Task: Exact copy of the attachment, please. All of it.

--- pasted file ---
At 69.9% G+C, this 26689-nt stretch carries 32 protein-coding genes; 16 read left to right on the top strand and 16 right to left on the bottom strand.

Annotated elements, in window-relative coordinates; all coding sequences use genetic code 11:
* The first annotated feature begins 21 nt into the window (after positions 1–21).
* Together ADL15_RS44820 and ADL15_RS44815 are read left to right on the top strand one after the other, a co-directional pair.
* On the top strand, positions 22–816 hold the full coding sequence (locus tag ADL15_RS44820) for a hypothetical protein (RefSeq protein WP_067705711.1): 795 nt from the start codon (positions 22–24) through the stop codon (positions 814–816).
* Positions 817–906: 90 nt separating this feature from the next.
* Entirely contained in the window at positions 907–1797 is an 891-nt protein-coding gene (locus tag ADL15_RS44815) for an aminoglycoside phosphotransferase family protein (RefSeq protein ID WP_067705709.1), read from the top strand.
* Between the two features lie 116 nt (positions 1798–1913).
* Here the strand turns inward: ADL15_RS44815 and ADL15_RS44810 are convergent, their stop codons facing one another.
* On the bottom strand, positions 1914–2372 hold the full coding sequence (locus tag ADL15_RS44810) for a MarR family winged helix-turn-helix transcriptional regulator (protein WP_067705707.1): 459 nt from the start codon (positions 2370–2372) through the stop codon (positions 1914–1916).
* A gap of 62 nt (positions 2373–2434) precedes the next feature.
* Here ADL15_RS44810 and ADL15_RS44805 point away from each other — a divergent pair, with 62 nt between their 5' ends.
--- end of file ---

At 69.9% G+C, this 26689-nt stretch carries 32 protein-coding genes; 16 read left to right on the top strand and 16 right to left on the bottom strand.

Annotated elements, in window-relative coordinates; all coding sequences use genetic code 11:
* The first annotated feature begins 21 nt into the window (after positions 1–21).
* Together ADL15_RS44820 and ADL15_RS44815 are read left to right on the top strand one after the other, a co-directional pair.
* On the top strand, positions 22–816 hold the full coding sequence (locus tag ADL15_RS44820) for a hypothetical protein (RefSeq protein WP_067705711.1): 795 nt from the start codon (positions 22–24) through the stop codon (positions 814–816).
* Positions 817–906: 90 nt separating this feature from the next.
* Entirely contained in the window at positions 907–1797 is an 891-nt protein-coding gene (locus tag ADL15_RS44815) for an aminoglycoside phosphotransferase family protein (RefSeq protein ID WP_067705709.1), read from the top strand.
* Between the two features lie 116 nt (positions 1798–1913).
* Here the strand turns inward: ADL15_RS44815 and ADL15_RS44810 are convergent, their stop codons facing one another.
* On the bottom strand, positions 1914–2372 hold the full coding sequence (locus tag ADL15_RS44810) for a MarR family winged helix-turn-helix transcriptional regulator (protein WP_067705707.1): 459 nt from the start codon (positions 2370–2372) through the stop codon (positions 1914–1916).
* A gap of 62 nt (positions 2373–2434) precedes the next feature.
* Here ADL15_RS44810 and ADL15_RS44805 point away from each other — a divergent pair, with 62 nt between their 5' ends.